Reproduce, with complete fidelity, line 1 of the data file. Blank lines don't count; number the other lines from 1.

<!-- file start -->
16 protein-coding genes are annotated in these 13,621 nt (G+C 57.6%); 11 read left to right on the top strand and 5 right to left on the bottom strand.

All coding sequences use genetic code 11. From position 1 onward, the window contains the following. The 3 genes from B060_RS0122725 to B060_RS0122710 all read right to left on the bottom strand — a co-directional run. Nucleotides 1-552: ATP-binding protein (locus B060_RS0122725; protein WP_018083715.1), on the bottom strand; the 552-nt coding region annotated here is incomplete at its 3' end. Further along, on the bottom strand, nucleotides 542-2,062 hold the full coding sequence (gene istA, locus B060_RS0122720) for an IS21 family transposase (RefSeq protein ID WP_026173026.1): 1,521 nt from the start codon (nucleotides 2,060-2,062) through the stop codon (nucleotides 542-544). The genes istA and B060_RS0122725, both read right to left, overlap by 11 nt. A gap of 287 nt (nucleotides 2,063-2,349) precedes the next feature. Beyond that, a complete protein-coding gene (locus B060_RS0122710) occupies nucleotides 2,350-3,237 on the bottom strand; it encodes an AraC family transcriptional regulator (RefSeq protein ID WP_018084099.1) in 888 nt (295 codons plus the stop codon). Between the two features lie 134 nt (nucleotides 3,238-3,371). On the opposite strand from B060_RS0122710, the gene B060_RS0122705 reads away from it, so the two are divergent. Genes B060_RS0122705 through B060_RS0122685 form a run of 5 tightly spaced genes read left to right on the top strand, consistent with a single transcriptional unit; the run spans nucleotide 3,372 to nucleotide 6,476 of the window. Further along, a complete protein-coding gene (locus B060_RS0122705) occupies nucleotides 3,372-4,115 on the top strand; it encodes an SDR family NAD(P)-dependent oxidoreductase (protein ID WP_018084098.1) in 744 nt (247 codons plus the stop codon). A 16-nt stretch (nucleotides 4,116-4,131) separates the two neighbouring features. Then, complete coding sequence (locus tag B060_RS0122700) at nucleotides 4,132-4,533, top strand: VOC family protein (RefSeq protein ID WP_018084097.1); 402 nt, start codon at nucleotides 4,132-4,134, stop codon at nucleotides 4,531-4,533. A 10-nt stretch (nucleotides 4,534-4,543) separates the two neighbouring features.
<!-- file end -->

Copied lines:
16 protein-coding genes are annotated in these 13,621 nt (G+C 57.6%); 11 read left to right on the top strand and 5 right to left on the bottom strand.